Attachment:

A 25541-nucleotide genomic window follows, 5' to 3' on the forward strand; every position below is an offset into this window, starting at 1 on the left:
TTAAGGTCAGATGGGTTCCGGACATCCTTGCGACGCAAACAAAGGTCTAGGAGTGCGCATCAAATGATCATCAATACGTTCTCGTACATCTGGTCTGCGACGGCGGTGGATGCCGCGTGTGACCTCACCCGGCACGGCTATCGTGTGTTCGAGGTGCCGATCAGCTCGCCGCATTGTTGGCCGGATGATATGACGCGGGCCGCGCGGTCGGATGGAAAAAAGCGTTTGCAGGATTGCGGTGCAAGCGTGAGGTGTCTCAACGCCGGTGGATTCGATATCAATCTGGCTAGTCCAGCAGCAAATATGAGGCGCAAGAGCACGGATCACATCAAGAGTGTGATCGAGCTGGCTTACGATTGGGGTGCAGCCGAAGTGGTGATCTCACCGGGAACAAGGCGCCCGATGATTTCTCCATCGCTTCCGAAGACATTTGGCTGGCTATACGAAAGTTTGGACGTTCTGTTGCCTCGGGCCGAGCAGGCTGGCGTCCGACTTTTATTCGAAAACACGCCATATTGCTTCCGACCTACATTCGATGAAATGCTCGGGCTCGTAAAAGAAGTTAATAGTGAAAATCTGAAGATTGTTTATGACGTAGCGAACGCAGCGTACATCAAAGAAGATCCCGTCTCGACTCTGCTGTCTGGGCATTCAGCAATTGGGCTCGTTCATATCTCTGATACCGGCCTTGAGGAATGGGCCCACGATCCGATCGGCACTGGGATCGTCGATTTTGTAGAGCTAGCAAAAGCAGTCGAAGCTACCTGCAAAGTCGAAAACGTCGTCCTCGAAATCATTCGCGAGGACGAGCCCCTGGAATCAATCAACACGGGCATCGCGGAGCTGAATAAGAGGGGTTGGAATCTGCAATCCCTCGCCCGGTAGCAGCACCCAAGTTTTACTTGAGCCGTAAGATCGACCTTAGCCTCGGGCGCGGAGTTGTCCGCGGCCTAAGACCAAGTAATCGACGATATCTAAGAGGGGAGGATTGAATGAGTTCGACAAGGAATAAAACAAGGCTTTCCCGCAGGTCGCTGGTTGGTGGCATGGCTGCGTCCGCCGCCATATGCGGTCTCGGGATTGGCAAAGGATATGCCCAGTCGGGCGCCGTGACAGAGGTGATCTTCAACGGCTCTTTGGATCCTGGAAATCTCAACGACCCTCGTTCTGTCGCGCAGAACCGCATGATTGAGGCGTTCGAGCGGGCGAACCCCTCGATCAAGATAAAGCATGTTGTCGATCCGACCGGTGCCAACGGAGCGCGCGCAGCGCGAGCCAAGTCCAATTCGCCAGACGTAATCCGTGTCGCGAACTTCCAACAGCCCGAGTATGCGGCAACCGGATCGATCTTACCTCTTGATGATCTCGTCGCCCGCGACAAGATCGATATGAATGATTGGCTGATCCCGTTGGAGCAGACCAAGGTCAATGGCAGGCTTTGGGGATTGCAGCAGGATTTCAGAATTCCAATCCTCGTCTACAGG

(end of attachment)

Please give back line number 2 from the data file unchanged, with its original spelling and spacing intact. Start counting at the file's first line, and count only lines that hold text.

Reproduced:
TTAAGGTCAGATGGGTTCCGGACATCCTTGCGACGCAAACAAAGGTCTAGGAGTGCGCATCAAATGATCATCAATACGTTCTCGTACATCTGGTCTGCGACGGCGGTGGATGCCGCGTGTGACCTCACCCGGCACGGCTATCGTGTGTTCGAGGTGCCGATCAGCTCGCCGCATTGTTGGCCGGATGATATGACGCGGGCCGCGCGGTCGGATGGAAAAAAGCGTTTGCAGGATTGCGGTGCAAGCGTGAGGTGTCTCAACGCCGGTGGATTCGATATCAATCTGGCTAGTCCAGCAGCAAATATGAGGCGCAAGAGCACGGATCACATCAAGAGTGTGATCGAGCTGGCTTACGATTGGGGTGCAGCCGAAGTGGTGATCTCACCGGGAACAAGGCGCCCGATGATTTCTCCATCGCTTCCGAAGACATTTGGCTGGCTATACGAAAGTTTGGACGTTCTGTTGCCTCGGGCCGAGCAGGCTGGCGTCCGACTTTTATTCGAAAACACGCCATATTGCTTCCGACCTACATTCGATGAAATGCTCGGGCTCGTAAAAGAAGTTAATAGTGAAAATCTGAAGATTGTTTATGACGTAGCGAACGCAGCGTACATCAAAGAAGATCCCGTCTCGACTCTGCTGTCTGGGCATTCAGCAATTGGGCTCGTTCATATCTCTGATACCGGCCTTGAGGAATGGGCCCACGATCCGATCGGCACTGGGATCGTCGATTTTGTAGAGCTAGCAAAAGCAGTCGAAGCTACCTGCAAAGTCGAAAACGTCGTCCTCGAAATCATTCGCGAGGACGAGCCCCTGGAATCAATCAACACGGGCATCGCGGAGCTGAATAAGAGGGGTTGGAATCTGCAATCCCTCGCCCGGTAGCAGCACCCAAGTTTTACTTGAGCCGTAAGATCGACCTTAGCCTCGGGCGCGGAGTTGTCCGCGGCCTAAGACCAAGTAATCGACGATATCTAAGAGGGGAGGATTGAATGAGTTCGACAAGGAATAAAACAAGGCTTTCCCGCAGGTCGCTGGTTGGTGGCATGGCTGCGTCCGCCGCCATATGCGGTCTCGGGATTGGCAAAGGATATGCCCAGTCGGGCGCCGTGACAGAGGTGATCTTCAACGGCTCTTTGGATCCTGGAAATCTCAACGACCCTCGTTCTGTCGCGCAGAACCGCATGATTGAGGCGTTCGAGCGGGCGAACCCCTCGATCAAGATAAAGCATGTTGTCGATCCGACCGGTGCCAACGGAGCGCGCGCAGCGCGAGCCAAGTCCAATTCGCCAGACGTAATCCGTGTCGCGAACTTCCAACAGCCCGAGTATGCGGCAACCGGATCGATCTTACCTCTTGATGATCTCGTCGCCCGCGACAAGATCGATATGAATGATTGGCTGATCCCGTTGGAGCAGACCAAGGTCAATGGCAGGCTTTGGGGATTGCAGCAGGATTTCAGAATTCCAATCCTCGTCTACAGG